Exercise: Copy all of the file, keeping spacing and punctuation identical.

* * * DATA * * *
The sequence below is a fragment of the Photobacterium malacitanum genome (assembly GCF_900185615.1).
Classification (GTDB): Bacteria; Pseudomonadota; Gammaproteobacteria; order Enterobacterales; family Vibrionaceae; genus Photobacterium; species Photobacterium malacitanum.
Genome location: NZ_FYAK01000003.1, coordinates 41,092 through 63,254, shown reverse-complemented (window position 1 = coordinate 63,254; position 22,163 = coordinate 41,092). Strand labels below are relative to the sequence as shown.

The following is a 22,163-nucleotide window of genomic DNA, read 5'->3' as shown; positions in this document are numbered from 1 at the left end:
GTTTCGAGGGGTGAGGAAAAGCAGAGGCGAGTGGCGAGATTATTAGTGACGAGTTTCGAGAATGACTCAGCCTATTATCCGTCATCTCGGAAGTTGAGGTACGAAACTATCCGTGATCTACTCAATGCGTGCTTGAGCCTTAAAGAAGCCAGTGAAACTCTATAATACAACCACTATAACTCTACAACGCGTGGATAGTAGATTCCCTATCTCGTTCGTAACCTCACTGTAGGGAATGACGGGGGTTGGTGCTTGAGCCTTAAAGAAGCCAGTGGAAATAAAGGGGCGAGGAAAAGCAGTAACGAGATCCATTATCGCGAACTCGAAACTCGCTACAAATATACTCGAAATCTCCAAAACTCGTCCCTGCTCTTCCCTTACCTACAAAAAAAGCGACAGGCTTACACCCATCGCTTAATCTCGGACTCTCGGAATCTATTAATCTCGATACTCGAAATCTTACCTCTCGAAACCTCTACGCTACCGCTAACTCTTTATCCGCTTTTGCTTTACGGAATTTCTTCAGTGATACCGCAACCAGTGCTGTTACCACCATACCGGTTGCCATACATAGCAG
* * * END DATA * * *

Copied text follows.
The sequence below is a fragment of the Photobacterium malacitanum genome (assembly GCF_900185615.1).
Classification (GTDB): Bacteria; Pseudomonadota; Gammaproteobacteria; order Enterobacterales; family Vibrionaceae; genus Photobacterium; species Photobacterium malacitanum.
Genome location: NZ_FYAK01000003.1, coordinates 41,092 through 63,254, shown reverse-complemented (window position 1 = coordinate 63,254; position 22,163 = coordinate 41,092). Strand labels below are relative to the sequence as shown.

The following is a 22,163-nucleotide window of genomic DNA, read 5'->3' as shown; positions in this document are numbered from 1 at the left end:
GTTTCGAGGGGTGAGGAAAAGCAGAGGCGAGTGGCGAGATTATTAGTGACGAGTTTCGAGAATGACTCAGCCTATTATCCGTCATCTCGGAAGTTGAGGTACGAAACTATCCGTGATCTACTCAATGCGTGCTTGAGCCTTAAAGAAGCCAGTGAAACTCTATAATACAACCACTATAACTCTACAACGCGTGGATAGTAGATTCCCTATCTCGTTCGTAACCTCACTGTAGGGAATGACGGGGGTTGGTGCTTGAGCCTTAAAGAAGCCAGTGGAAATAAAGGGGCGAGGAAAAGCAGTAACGAGATCCATTATCGCGAACTCGAAACTCGCTACAAATATACTCGAAATCTCCAAAACTCGTCCCTGCTCTTCCCTTACCTACAAAAAAAGCGACAGGCTTACACCCATCGCTTAATCTCGGACTCTCGGAATCTATTAATCTCGATACTCGAAATCTTACCTCTCGAAACCTCTACGCTACCGCTAACTCTTTATCCGCTTTTGCTTTACGGAATTTCTTCAGTGATACCGCAACCAGTGCTGTTACCACCATACCGGTTGCCATACATAGCAG